If you’ve been following along with my posts, you will know by now that I wanted to create bikepacking bags for my final project. If you are unfamiliar, bikepacking bags are bags that attach to your bike frame so that you can go camping and riding for days at a time, completely unsupported. That means that I needed to find a way to attach my tent, sleeping bag, sleeping pad, food and water, and extra clothes/supplies all to my bike. Ultimately, I found that making custom bags with complex geometries to be too much of a challenge, but I did put together a setup that conforms to my aesthetic.
 Bikepacking bag setup from granfondo-cycling.com
So what is my aesthetic anyway? This is an aesthetics class afterall. I explored several aesthetics for my bags in the early phases of this project. I thought about a minimal cubist design for a handlebar bag or a streetwear design that could use scraps of fabric from old clothes. These ideas all seemed fun and unique, but sometimes in performance gear unique isn’t practical. Whether it is aerodynamic considerations of strapping a giant cube to my handlebars, or not being able to get waterproof fabric in the loud colors necessary for streetwear, everything I came up with seemed to be impractical or impossible.
Sketch of streetwear bag
I was stuck in a rut. I guess it’s the designer’s version of writer’s block. Would that just be called designer’s block? Anyway, I had given up on trying to be creative one evening before I had put my bike away. I sat down to have a drink and unwind while I was staring at my bicycle. That’s when it hit me. The reason that I didn’t like any of the ideas I came up with was because I was ignoring the built-in aesthetic of my bike! Sure, I could’ve gone out and bought some steel tubes, a welder, a bunch of 80-20 rail to make a jig, and then just make any bike frame I want (trust me I’ve thought about it). But that would cost significantly more than the budget I had for this project.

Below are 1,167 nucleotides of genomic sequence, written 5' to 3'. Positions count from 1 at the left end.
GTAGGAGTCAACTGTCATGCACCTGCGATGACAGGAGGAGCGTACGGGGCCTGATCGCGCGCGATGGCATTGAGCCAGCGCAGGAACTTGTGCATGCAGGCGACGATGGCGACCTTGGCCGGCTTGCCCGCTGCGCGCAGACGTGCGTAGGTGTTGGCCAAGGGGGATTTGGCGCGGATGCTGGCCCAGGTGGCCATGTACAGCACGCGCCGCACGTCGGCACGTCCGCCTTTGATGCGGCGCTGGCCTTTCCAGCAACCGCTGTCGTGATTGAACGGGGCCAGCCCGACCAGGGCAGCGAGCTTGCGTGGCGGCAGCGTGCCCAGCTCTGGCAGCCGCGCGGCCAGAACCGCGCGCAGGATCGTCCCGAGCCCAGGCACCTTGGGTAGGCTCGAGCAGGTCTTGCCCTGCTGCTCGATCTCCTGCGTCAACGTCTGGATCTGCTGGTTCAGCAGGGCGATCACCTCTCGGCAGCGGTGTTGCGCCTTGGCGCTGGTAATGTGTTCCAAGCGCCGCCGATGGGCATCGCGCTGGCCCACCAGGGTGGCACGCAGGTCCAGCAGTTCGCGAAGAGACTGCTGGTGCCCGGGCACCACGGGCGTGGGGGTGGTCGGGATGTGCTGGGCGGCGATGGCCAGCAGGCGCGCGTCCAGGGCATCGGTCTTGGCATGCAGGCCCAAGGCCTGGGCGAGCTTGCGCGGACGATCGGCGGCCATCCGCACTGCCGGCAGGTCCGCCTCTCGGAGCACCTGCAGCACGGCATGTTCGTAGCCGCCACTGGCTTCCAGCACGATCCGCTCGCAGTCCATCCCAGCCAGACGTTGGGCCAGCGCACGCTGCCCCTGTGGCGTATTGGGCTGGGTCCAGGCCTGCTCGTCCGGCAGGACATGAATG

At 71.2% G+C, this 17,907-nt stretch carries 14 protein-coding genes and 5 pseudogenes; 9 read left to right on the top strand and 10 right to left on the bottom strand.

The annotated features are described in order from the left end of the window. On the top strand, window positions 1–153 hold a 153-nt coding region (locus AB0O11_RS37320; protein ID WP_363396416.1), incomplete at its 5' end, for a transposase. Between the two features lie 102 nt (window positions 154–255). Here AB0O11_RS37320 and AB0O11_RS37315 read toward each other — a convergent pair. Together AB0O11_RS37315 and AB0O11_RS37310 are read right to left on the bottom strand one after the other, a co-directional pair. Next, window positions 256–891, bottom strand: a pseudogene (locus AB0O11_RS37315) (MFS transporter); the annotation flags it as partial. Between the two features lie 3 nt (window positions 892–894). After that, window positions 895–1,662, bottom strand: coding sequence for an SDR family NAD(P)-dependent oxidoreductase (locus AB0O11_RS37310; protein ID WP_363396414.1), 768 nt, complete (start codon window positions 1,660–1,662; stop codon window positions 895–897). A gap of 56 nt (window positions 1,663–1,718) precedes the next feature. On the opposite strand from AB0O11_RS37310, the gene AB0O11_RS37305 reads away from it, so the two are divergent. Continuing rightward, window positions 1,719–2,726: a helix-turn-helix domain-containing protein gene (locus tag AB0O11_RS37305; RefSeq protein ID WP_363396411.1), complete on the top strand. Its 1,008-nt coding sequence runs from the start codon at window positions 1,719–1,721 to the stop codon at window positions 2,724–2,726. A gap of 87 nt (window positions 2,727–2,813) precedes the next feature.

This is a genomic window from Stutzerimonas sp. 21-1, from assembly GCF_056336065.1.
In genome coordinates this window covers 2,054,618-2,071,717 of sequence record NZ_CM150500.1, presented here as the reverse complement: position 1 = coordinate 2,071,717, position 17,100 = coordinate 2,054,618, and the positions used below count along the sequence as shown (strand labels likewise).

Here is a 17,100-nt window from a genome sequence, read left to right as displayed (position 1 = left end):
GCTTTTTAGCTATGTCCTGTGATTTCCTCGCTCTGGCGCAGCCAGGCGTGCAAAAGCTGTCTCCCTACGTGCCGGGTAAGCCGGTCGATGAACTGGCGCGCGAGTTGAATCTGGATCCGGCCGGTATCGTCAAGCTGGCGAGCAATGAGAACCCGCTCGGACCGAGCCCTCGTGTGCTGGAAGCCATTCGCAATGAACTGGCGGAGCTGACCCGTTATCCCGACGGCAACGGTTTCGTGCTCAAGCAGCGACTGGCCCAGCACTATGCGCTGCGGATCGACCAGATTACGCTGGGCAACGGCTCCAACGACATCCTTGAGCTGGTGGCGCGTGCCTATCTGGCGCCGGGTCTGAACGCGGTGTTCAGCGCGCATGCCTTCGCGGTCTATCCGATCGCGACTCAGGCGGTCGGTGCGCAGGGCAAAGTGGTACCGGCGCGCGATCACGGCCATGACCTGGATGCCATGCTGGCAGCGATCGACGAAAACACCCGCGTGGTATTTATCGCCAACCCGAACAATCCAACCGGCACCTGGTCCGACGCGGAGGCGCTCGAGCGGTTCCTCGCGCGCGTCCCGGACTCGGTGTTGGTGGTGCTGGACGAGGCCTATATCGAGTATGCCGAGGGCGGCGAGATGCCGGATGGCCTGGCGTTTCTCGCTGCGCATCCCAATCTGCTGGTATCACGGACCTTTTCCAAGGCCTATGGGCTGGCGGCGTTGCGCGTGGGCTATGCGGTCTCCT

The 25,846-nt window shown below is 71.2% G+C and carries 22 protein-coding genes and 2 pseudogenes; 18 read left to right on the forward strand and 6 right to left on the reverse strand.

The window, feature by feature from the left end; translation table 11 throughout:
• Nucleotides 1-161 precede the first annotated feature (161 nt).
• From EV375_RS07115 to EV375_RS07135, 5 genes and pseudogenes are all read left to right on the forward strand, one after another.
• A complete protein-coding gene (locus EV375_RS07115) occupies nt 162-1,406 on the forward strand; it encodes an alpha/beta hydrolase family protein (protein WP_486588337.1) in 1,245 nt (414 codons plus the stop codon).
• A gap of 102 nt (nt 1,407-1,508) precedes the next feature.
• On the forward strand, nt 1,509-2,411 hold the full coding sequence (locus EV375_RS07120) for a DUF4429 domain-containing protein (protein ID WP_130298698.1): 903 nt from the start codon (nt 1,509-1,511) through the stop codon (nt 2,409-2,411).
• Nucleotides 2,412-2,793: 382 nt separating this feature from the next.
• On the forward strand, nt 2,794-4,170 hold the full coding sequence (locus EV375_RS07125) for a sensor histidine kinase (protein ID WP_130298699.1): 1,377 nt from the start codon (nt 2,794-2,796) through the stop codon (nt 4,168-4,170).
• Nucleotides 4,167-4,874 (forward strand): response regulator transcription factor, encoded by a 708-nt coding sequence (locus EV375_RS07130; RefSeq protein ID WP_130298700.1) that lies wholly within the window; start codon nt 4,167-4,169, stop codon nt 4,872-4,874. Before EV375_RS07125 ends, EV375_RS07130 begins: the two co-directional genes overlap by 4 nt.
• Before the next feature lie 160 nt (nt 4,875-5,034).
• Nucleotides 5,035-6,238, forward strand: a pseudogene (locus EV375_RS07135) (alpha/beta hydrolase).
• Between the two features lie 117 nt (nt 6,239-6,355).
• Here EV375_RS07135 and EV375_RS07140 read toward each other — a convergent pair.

“Before” picture of my bicycle
As you can see in the image above, the bike I was starting with has a green paint job, wide knobby tires, and a somewhat ‘overbuilt’ feel to it. The company logo, Poseidon, is on the side, and an image of the model’s namesake, a redwood, is on the bottom. These details all gave me plenty to work with. I could use the green and the bike’s redwood inspiration to try to make my design all natural in appearance, maybe even biomimicry. I considered embracing the company name and making my project honor the god of the sea (I think I would need to carry a trident).
No, this bike feels too manmade for either of those aesthetics. It’s overbuilt frame and knobby tires, with a green paint job all reminded me of military vehicles. Specifically, I thought of WW2 army motorcycles. After a little bit of digging on the internet, I found out that the motorcycle I was thinking of was the Indian Motorcycles 741.
 Indian 741 from WW2 hosted on usautoindustryworldwartwo.com – David D Jackson
While Harley Davidson also made motorcycles for the war effort, Indian exclusively focused their production on making motorcycles for the Allied forces, and didn’t sell any to consumers. Indian actually lost money on these motorcycles due to poor contract negotiations. Despite being bad at business during this time, one thing is for certain, Indian made one hell of a pretty motorcycle!
Okay, so now that I had an inspiration, I needed to start with the specifications. As part of the course, I had to come up with 5 specifications and 5 constraints for this project. While this was a valuable exercise, I think that my project only really needed 5 specifications/constraints total in order to be successful.
Specifications/Constraints for my bikepacking setup
- Green, brown, or gray color scheme
- Canvas, leather, or metal materials
- White 5 point star